And I really amped up my exercise regime. If you’ve been reading my blog for the last year, you know that my partner Jack is an exercise maniac. At age 72, he still runs 4-8 miles a day, rides the Peloton and the Concept 2 Rower at least once a day, does marathons, Ironman’s, etc. With him as my exercise partner, and quasi-fitness coach, I have been able to complete three half marathons in the last year, rode the Peloton and used the rower almost daily, in addition to resuming swimming laps as a form of regular exercise. I’m not totally plant-based with my meals, as I enjoy fish a few times a week (I’ve found I really do need that protein).

During the last year, since my last visit to the cardiologist, my body changed. I hadn’t really noticed anything until friends started commenting that I looked a lot thinner and more fit. Then I started to notice how my clothes were fitting differently, and when I looked at photos of myself during the last few months, I was surprised to see a thinner, more fit self.

So, back to the doctor I went last week. When I handed him my two-week log of my blood pressure when I walked in the office, I commented to him, “some days my blood pressure was really low … like 96/66 … I am kind of concerned. Plus my resting heart rate has gone from the low 70s to 58-60 bpm.” Dr. Rizi commented, “The lower, the better on your blood pressure! Don’t be worried about that.”

He gave me the EKG and stress test. When he walked in to give me the results, for the very first time he had a big smile on his face. He was pleased I had dropped about 12 pounds in the last year, my waist size was a lot smaller and that my EKG and stress test were amazing! His exact words were, “Everything is working perfectly! You couldn’t have better results.”

He then told me to come back in a year. I asked him, why do I need to come to see you every year? Several doctors I had spoken with questioned why I was continuing to get a stress test every year since my results had been normal. Dr. Rizi told me there are two philosophies. First, you can wait until you have a cardiac issue and then try to treat it. Or you can prophylactically get tested each year to monitor your heart health. I also think it’s a way to keep yourself honest—driving your mindset to success, since you are going to get tested each year.

When I left his office last week, I breathed a deep sigh of relief and satisfaction. I knew that the reason my results were so improved was that I had worked hard to exercise at least one hour every day (I track it daily). I pushed myself to sweat, made it a goal to do at least two forms of exercise a day (rower + Peloton, or rower + walk/run or, swim + rower, etc.). I also weigh myself every morning as a way to keep myself honest. When I’ve overindulged at dinner or had wine, I see it on the scale the next day, which forces me to be more diligent the following day.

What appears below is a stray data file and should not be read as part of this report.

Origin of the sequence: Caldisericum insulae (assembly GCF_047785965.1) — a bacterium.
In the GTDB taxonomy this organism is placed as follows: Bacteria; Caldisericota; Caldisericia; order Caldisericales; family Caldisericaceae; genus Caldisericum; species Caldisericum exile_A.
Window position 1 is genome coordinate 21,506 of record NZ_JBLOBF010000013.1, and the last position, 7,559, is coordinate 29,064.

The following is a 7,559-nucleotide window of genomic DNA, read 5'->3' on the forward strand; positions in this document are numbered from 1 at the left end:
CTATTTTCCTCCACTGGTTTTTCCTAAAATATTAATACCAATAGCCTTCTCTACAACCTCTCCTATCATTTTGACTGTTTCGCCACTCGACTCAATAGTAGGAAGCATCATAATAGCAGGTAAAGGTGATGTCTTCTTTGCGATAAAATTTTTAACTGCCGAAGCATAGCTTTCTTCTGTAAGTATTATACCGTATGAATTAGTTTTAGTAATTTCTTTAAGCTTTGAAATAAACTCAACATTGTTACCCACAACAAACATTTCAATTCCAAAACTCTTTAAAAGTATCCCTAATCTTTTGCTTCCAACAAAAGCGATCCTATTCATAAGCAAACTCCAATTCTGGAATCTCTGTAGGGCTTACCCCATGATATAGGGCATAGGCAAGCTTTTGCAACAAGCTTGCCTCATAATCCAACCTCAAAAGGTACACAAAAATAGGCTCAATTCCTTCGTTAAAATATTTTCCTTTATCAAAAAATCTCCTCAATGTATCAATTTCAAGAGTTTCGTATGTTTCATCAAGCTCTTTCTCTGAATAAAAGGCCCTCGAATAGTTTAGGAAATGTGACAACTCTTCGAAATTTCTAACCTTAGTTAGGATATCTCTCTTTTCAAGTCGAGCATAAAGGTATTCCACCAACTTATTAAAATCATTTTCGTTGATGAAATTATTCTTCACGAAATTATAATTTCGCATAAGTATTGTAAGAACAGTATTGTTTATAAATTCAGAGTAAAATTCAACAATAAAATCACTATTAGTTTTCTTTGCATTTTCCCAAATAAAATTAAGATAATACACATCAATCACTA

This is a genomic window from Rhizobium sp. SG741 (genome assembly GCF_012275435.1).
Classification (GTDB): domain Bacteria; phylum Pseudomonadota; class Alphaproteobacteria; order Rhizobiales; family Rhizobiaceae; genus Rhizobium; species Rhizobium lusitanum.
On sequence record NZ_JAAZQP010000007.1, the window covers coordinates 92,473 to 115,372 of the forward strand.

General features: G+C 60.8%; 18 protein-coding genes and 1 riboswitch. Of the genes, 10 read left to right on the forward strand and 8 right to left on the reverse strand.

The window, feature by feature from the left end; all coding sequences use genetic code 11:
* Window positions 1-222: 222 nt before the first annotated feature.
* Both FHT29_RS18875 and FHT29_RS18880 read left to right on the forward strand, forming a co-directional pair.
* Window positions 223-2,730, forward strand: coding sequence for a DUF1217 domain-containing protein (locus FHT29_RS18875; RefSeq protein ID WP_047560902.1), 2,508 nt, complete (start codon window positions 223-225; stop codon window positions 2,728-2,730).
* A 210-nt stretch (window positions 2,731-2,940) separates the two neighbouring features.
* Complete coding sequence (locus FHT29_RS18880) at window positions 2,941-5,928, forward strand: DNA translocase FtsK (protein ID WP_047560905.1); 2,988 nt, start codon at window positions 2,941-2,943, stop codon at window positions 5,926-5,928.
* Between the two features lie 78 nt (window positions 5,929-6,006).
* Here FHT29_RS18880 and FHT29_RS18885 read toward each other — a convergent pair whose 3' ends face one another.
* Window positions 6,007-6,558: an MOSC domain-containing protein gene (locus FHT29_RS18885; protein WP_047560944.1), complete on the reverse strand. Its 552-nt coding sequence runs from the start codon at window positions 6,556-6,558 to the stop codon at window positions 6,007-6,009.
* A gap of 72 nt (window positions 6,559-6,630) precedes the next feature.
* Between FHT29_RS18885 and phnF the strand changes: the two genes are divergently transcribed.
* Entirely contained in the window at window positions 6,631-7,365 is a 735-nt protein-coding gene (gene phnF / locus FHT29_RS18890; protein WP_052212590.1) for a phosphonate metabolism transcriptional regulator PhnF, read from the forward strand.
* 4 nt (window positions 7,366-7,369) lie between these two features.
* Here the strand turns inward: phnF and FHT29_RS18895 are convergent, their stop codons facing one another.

As I reflect back on the last few years of seeing the cardiologist, I realize that optimal health is truly a combination of what you eat and how much you exercise. You cannot exercise yourself out of a poor diet. It’s a combination of food AND diet. And sleep of course. I’ve also managed my schedule to get an average of 8+ hours of sleep a night.

It’s a great feeling to have a good handle on my health and to know how to maintain it. How about you? Are you procrastinating going to the doctor to find out if you really are overweight? Or do you know your cholesterol or blood pressure are too high? Do you dread the thought of a doctor telling you what you already know deep inside? Get ahead of the game now. Start walking daily, even for 30 minutes at a time.

Take baby steps and try intermittent fasting—don’t eat until 10:00 a.m., then you can work up to not eating until noon. Cut back on your total calories consumed.

Believe me, the ability to take that deep breath, that sigh of relief, to know that you are in outstanding health is worth it!

Karen